HM Revenue & Customs (HMRC) has been allowed to appeal a court decision made in March which said it had to allow pension tax relief at source on in-specie contributions.
The tax office was given permission to bring its case to the upper tier tribunal last week, after being rejected by the first tier earlier this year.
The case centres on Marcus Carlton, a client of Sippchoice who made a claim for relief from income tax at source in respect to a contribution worth £68,342 in the period 6 March to 5 April 2016.
HMRC denied the claim for relief and Sippchoice contested that decision and included the denied claim in its annual relief at source.
But HMRC refused that claim, leading to Sippchoice, which is now owned by Dentons Pensions Management, appealing the decision.
Sippchoice won its appeal at the first-tier tribunal in March, after Judge Heather Gething said the meaning of "contribution paid" was "wide enough to cover a transfer of assets in satisfaction of a debt as occurred in this case".
In-specie contributions are where assets such as property or shares are transferred into a Sipp without first being converted into cash.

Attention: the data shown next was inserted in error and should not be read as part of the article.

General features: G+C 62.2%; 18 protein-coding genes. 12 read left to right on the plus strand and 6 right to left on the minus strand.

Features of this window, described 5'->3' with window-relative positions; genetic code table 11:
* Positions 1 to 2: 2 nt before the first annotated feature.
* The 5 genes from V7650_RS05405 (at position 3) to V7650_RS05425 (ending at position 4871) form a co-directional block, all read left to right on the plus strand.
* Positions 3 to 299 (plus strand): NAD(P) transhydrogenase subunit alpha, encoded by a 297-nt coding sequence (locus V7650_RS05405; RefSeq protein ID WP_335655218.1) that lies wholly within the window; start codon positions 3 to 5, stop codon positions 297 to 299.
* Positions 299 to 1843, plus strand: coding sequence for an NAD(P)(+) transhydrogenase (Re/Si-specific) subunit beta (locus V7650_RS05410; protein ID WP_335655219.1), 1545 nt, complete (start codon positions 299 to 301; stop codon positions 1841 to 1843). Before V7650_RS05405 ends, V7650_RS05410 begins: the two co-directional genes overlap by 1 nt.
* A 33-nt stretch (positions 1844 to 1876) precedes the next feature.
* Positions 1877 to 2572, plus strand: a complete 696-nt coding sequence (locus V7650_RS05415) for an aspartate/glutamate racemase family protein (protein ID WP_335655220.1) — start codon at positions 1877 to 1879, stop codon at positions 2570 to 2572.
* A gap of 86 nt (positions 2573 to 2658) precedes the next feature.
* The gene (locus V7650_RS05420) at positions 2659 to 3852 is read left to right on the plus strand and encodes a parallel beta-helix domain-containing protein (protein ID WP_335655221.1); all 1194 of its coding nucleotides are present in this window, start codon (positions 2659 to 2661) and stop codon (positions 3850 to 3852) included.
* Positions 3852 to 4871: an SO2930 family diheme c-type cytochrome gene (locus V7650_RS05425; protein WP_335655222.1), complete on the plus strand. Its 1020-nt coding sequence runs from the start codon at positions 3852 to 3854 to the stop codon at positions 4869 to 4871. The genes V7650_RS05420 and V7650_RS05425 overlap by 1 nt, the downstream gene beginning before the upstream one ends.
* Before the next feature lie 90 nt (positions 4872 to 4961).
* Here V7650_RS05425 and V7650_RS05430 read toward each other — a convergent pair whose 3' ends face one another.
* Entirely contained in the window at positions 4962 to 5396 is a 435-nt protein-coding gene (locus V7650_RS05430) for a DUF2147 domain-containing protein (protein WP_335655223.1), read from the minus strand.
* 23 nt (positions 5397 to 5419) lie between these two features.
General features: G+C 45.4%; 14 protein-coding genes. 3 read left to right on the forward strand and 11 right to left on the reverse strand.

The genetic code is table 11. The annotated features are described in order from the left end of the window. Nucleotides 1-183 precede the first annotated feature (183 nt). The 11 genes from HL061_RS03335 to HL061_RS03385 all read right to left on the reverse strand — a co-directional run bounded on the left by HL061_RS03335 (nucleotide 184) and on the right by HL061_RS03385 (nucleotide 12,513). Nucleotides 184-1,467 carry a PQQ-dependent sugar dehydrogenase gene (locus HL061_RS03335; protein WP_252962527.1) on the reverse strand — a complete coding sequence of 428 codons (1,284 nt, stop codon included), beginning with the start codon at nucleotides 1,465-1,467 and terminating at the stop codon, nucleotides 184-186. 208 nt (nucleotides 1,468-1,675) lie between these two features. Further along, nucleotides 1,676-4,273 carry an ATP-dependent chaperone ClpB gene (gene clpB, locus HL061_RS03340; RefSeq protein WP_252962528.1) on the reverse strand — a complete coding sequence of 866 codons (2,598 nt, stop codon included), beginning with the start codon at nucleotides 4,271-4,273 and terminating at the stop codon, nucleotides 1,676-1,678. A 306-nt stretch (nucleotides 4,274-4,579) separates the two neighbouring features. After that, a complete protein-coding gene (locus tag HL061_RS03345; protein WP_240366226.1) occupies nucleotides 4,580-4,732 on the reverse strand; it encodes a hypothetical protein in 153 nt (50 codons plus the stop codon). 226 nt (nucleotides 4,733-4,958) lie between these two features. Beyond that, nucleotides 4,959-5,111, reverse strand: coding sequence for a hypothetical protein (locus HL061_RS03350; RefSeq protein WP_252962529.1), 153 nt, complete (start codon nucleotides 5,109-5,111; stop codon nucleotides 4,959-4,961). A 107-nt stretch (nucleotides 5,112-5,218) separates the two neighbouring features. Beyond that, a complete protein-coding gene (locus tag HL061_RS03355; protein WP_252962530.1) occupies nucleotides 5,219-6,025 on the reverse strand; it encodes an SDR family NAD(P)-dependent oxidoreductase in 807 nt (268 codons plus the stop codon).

In theory the scheme administrator can claim basic rate tax relief on these contributions from HMRC while the member can claim any tax relief above the basic rate, in the same way as with cash contributions.
But HMRC appeared to change its stance on allowing tax relief in 2016, leading to providers suspending such contributions and gearing up for a fight through the legal channels.
It was feared the taxman would come back and claim millions of pounds from clients across the Sipp industry.
Sipp provider Mattioli Woods’ accounts for 2017, for instance, showed that company alone expected to receive assessment notices for up to £900,000, which it said it would appeal.
Mark Smith, chief operating officer at the firm, said the decision "just pushes any resolution to the issue back further for the industry so we will all have to wait and see".
He added a number of providers were in similar positions, indicating the final decision could have ramifications for large parts of the industry.